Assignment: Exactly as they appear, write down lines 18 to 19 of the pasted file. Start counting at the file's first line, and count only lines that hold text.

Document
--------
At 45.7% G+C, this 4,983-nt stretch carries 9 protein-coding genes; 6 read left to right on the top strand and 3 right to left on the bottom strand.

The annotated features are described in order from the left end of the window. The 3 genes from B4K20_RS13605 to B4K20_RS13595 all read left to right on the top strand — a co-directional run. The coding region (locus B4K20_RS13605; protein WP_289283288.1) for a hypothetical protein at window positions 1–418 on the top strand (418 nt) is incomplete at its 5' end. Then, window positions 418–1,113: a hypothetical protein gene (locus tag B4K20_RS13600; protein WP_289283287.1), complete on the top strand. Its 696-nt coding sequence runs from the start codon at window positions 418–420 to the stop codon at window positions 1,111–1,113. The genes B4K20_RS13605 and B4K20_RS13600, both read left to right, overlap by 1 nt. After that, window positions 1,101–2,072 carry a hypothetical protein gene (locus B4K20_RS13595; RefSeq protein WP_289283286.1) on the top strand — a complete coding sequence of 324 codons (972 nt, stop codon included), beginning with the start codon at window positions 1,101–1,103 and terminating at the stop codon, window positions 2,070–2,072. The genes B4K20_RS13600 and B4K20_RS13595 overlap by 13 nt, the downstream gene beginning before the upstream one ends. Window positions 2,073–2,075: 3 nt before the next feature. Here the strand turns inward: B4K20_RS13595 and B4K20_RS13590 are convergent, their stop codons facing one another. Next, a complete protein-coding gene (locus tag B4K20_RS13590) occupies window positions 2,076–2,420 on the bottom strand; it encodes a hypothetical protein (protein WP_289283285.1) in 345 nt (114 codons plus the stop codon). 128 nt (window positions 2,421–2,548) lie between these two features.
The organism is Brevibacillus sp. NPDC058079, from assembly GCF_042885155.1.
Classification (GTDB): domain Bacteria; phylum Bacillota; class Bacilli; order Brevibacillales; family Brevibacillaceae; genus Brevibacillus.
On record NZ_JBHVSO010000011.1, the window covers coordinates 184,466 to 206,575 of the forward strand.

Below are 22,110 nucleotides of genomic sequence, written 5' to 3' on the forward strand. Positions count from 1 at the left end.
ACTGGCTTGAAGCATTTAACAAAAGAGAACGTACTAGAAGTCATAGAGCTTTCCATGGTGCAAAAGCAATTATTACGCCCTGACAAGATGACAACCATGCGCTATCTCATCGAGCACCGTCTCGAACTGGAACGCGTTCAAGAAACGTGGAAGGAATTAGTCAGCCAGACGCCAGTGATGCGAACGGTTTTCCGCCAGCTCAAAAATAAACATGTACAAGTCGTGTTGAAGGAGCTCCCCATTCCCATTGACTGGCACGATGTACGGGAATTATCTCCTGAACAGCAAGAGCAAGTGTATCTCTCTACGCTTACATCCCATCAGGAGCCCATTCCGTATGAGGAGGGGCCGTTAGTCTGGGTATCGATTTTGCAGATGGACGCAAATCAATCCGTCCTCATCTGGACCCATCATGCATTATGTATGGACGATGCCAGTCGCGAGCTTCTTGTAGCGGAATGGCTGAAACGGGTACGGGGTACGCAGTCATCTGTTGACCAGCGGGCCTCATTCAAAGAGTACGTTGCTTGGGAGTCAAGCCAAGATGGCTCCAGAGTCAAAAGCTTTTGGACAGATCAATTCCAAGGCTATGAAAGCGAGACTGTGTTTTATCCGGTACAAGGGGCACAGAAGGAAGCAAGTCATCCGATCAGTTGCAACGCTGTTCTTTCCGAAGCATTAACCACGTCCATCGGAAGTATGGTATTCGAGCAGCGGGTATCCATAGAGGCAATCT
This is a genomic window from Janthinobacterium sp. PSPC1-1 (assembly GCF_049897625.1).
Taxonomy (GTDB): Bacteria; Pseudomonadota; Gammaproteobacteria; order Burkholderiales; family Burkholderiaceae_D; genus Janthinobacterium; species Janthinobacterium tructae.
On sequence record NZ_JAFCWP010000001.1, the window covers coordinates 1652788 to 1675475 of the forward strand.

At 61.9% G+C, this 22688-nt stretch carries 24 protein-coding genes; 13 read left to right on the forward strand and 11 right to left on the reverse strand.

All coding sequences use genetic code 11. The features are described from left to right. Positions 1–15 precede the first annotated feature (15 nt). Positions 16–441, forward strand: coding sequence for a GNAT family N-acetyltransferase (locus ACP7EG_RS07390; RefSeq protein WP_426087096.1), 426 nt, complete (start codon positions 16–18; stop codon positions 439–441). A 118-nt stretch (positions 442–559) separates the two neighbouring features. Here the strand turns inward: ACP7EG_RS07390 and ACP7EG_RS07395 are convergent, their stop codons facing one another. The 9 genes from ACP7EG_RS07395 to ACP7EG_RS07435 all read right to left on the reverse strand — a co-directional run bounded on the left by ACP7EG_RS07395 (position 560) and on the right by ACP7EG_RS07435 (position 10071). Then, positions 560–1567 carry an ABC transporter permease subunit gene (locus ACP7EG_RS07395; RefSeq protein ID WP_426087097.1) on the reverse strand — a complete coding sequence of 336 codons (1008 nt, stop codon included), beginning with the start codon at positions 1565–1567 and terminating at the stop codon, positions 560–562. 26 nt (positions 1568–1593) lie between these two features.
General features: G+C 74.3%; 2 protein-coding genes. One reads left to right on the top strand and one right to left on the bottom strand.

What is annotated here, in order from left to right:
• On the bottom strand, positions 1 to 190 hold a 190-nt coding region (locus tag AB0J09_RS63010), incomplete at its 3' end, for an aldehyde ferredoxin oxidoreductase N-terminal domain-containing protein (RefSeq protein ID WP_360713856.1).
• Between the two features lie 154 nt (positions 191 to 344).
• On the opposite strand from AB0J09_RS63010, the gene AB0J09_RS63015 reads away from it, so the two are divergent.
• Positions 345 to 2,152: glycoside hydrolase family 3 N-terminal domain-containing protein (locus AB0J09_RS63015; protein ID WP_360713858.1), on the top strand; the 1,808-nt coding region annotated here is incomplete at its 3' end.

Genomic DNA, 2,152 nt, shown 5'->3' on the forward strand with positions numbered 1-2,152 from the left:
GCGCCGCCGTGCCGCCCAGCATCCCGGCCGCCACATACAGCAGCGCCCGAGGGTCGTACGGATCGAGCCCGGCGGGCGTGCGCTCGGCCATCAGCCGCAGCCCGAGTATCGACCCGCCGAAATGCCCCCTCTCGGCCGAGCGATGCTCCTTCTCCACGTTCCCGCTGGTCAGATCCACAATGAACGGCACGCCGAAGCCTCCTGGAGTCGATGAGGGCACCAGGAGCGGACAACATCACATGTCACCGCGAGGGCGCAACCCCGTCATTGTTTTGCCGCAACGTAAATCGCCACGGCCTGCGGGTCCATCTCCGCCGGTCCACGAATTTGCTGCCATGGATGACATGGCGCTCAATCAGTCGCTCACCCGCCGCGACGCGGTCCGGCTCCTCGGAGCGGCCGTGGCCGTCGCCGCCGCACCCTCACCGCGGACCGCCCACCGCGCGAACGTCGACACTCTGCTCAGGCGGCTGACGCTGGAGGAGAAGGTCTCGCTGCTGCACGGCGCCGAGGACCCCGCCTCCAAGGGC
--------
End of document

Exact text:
• Positions 345 to 2,152: glycoside hydrolase family 3 N-terminal domain-containing protein (locus AB0J09_RS63015; protein ID WP_360713858.1), on the top strand; the 1,808-nt coding region annotated here is incomplete at its 3' end.

Genomic DNA, 2,152 nt, shown 5'->3' on the forward strand with positions numbered 1-2,152 from the left: